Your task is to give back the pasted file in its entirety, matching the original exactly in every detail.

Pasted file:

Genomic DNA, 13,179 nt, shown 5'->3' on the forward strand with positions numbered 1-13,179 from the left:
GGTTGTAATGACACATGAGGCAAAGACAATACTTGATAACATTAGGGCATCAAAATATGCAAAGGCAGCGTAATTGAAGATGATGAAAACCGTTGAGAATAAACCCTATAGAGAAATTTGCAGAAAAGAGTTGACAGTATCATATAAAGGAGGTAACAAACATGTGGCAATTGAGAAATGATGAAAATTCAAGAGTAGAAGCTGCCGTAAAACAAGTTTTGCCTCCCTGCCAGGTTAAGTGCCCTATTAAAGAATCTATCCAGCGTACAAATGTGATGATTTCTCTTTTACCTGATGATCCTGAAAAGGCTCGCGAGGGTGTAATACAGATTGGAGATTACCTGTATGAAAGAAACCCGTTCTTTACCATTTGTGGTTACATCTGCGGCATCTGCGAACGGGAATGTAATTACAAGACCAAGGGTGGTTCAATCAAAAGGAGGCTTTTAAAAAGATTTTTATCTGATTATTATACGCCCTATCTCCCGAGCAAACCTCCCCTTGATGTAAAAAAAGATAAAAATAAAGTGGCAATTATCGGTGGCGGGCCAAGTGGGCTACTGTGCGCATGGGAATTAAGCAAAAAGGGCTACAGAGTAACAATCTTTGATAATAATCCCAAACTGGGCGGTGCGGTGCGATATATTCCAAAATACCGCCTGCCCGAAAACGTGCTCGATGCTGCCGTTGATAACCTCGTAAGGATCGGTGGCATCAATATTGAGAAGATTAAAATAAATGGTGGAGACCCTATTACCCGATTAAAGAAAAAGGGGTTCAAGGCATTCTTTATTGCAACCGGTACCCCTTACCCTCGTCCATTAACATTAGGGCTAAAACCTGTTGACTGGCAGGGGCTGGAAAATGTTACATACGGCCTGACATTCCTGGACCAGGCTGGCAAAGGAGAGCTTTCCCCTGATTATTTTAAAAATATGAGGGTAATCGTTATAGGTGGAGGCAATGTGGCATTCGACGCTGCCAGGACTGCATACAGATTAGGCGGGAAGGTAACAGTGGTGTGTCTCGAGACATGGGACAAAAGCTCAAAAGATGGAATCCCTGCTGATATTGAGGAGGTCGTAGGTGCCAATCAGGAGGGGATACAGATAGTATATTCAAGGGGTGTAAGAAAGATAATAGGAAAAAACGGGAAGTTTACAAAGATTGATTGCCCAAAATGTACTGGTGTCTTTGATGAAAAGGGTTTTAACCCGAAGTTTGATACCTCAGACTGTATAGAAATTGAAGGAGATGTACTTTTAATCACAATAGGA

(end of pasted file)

Genomic DNA, 13,179 nt, shown 5'->3' on the forward strand with positions numbered 1-13,179 from the left:
GGTTGTAATGACACATGAGGCAAAGACAATACTTGATAACATTAGGGCATCAAAATATGCAAAGGCAGCGTAATTGAAGATGATGAAAACCGTTGAGAATAAACCCTATAGAGAAATTTGCAGAAAAGAGTTGACAGTATCATATAAAGGAGGTAACAAACATGTGGCAATTGAGAAATGATGAAAATTCAAGAGTAGAAGCTGCCGTAAAACAAGTTTTGCCTCCCTGCCAGGTTAAGTGCCCTATTAAAGAATCTATCCAGCGTACAAATGTGATGATTTCTCTTTTACCTGATGATCCTGAAAAGGCTCGCGAGGGTGTAATACAGATTGGAGATTACCTGTATGAAAGAAACCCGTTCTTTACCATTTGTGGTTACATCTGCGGCATCTGCGAACGGGAATGTAATTACAAGACCAAGGGTGGTTCAATCAAAAGGAGGCTTTTAAAAAGATTTTTATCTGATTATTATACGCCCTATCTCCCGAGCAAACCTCCCCTTGATGTAAAAAAAGATAAAAATAAAGTGGCAATTATCGGTGGCGGGCCAAGTGGGCTACTGTGCGCATGGGAATTAAGCAAAAAGGGCTACAGAGTAACAATCTTTGATAATAATCCCAAACTGGGCGGTGCGGTGCGATATATTCCAAAATACCGCCTGCCCGAAAACGTGCTCGATGCTGCCGTTGATAACCTCGTAAGGATCGGTGGCATCAATATTGAGAAGATTAAAATAAATGGTGGAGACCCTATTACCCGATTAAAGAAAAAGGGGTTCAAGGCATTCTTTATTGCAACCGGTACCCCTTACCCTCGTCCATTAACATTAGGGCTAAAACCTGTTGACTGGCAGGGGCTGGAAAATGTTACATACGGCCTGACATTCCTGGACCAGGCTGGCAAAGGAGAGCTTTCCCCTGATTATTTTAAAAATATGAGGGTAATCGTTATAGGTGGAGGCAATGTGGCATTCGACGCTGCCAGGACTGCATACAGATTAGGCGGGAAGGTAACAGTGGTGTGTCTCGAGACATGGGACAAAAGCTCAAAAGATGGAATCCCTGCTGATATTGAGGAGGTCGTAGGTGCCAATCAGGAGGGGATACAGATAGTATATTCAAGGGGTGTAAGAAAGATAATAGGAAAAAACGGGAAGTTTACAAAGATTGATTGCCCAAAATGTACTGGTGTCTTTGATGAAAAGGGTTTTAACCCGAAGTTTGATACCTCAGACTGTATAGAAATTGAAGGAGATGTACTTTTAATCACAATAGGA